OWASP Security Frameworks Project
OWASP Security Frameworks
The OWASP Security Frameworks Project is a series of design patterns that can be used by language designers and architects to create secure frameworks for developers, thereby relieving developers of the work of implementing security themselves.
Providing a secure environment to a developer will lead to a more secure final product. Developers need to work in an environment which is secure by default and which relieves them of the burden of implementing their own security controls. That task often falls to the developers who create languages, or enterprise architects. We aim to create a library of design patterns and instructions that should be implemented by architects to create secure languages and environments for developers.
The project aims to provide language independent advice targeted at enterprise architects and people who design programming languages. The intent is to make security functionality a part of the framework that a developer builds upon, so that the developer doesn't have to implement their own security functions. The ultimate goal is to have as much security as possible built into the programming environment so that developer mistakes and omissions are less likely to lead to security vulnerabilities.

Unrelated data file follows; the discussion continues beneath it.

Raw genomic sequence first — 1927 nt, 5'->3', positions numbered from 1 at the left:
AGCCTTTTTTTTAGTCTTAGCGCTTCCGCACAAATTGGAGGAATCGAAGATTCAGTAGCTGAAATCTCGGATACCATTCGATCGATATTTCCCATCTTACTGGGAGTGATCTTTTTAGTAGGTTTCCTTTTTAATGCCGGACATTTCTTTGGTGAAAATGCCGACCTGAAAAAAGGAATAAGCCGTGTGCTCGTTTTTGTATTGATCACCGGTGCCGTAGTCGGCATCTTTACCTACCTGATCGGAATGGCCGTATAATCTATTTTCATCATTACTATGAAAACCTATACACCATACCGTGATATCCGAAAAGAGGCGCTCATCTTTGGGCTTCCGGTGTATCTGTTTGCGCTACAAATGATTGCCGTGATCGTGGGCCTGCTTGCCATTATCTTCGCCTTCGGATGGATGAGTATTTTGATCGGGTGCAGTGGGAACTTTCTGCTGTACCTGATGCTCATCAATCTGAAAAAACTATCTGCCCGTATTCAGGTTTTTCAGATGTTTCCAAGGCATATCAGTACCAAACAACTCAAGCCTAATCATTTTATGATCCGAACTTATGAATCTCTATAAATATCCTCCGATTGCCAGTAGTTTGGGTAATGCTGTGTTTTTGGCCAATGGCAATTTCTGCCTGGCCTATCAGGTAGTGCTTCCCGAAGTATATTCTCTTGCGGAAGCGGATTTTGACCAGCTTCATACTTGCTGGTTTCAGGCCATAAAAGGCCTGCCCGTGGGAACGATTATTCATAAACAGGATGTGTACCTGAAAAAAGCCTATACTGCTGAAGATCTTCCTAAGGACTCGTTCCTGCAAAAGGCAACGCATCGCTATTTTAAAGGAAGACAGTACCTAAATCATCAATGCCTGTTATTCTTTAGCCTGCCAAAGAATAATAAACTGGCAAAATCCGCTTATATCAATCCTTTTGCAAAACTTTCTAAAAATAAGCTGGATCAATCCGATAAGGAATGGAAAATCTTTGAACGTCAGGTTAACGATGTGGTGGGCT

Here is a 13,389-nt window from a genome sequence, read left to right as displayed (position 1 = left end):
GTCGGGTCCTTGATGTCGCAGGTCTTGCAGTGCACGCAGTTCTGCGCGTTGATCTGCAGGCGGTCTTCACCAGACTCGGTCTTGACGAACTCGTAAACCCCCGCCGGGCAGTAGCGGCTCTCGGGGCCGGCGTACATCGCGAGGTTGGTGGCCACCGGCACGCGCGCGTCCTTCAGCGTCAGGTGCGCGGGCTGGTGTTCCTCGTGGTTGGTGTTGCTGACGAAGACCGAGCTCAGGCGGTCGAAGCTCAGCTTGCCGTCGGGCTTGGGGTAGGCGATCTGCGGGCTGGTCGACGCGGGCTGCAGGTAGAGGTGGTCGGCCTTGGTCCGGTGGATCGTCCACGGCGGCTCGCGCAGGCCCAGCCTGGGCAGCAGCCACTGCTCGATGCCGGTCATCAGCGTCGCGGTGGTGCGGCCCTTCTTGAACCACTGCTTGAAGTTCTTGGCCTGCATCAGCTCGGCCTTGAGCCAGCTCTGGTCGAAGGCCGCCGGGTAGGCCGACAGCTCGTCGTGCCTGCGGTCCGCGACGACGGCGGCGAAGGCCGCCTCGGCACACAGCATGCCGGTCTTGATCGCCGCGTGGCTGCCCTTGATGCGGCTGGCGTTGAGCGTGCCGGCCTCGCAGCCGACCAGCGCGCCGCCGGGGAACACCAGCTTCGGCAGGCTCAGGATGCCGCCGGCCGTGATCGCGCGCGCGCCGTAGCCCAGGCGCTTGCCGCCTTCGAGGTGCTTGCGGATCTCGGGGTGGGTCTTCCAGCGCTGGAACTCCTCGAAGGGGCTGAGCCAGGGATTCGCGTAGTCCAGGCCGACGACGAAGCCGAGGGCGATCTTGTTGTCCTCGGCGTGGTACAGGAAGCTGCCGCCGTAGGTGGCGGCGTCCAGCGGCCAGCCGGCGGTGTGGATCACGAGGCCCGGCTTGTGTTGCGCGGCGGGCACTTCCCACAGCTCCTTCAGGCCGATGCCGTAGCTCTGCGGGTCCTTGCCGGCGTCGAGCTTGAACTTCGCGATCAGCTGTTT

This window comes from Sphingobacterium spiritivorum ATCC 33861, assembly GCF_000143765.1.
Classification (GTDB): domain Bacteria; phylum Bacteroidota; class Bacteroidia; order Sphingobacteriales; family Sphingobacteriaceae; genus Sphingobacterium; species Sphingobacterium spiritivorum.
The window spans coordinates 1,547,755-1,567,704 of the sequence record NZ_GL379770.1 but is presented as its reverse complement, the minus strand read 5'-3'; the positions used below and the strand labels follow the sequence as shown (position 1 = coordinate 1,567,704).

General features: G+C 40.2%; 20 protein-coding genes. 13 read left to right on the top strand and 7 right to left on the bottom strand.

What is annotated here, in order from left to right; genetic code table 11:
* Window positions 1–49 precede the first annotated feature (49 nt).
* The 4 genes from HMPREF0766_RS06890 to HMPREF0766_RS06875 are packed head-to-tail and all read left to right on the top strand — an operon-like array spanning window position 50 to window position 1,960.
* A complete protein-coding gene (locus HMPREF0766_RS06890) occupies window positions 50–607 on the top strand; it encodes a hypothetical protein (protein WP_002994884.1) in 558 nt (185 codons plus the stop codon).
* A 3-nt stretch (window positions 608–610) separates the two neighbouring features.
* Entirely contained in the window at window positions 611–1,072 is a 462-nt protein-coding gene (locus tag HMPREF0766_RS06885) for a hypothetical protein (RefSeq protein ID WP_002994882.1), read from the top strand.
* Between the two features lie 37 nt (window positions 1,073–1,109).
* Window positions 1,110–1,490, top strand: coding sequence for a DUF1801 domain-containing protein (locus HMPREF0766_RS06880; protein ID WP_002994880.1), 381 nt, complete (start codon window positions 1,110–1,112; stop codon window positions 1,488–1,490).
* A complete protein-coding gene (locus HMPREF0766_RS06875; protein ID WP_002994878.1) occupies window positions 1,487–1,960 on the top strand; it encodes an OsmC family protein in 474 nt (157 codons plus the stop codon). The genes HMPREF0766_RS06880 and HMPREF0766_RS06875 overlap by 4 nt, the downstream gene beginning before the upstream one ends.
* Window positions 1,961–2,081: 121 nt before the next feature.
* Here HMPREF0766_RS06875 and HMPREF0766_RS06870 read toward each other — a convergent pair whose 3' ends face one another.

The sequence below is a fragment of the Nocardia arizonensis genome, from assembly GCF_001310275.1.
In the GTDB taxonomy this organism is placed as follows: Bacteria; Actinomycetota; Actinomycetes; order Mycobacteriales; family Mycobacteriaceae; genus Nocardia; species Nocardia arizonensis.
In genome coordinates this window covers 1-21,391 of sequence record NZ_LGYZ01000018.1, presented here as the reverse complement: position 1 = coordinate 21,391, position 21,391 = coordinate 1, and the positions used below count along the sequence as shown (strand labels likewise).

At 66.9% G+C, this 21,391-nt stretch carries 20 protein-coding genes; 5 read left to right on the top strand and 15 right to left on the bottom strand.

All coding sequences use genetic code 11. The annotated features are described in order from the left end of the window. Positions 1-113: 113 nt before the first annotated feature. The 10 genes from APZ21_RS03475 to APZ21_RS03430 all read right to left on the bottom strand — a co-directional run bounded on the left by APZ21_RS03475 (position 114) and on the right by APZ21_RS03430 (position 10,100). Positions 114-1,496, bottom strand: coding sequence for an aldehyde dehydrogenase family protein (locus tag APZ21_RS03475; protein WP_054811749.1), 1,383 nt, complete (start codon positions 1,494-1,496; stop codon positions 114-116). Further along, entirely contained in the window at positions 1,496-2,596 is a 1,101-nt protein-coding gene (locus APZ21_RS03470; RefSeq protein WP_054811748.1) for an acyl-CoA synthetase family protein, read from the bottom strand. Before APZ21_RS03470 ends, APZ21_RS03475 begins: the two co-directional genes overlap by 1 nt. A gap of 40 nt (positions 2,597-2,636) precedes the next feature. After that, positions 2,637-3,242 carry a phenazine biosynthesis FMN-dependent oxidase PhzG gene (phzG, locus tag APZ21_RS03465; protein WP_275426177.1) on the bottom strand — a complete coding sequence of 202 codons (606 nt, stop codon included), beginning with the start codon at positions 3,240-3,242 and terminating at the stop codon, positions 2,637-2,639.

The OWASP Security Framework is free to use. It is licensed under the http://creativecommons.org/licenses/by-sa/3.0/ Creative Commons Attribution-ShareAlike 3.0 license], so you can copy, distribute and transmit the work, and you can adapt it, and use it commercially, but all provided that you attribute the work and if you alter, transform, or build upon this work, you may distribute the resulting work only under the same or similar license to this one.
News and Events
This project can be purchased as a print on demand book from Lulu.com
The OWASP security frameworks project is developed by a worldwide team of volunteers. The primary contributors to date have been:
- Ari Elias-Bachrach
- Mike McCabe
- Ken Johnson
- your name here, just volunteer :-)
As of February 2014, the priorities are:
The plan is to develop a series of documents that cover the various features an architecture should provide. We'll have a document on XSS prevention, database access, authentication, CSRF prevention, etc. Each one will contain the design patterns that should be implemented in order to provide those functions in a secure manner. They'll each be free standing documents which can eventually be combined together into one large pdf or book when we're "done".
Involvement in the development and promotion of this project is actively encouraged! You do not have to be a security expert in order to contribute. Some of the ways you can help:
- volunteer to write (or help write) a design pattern document
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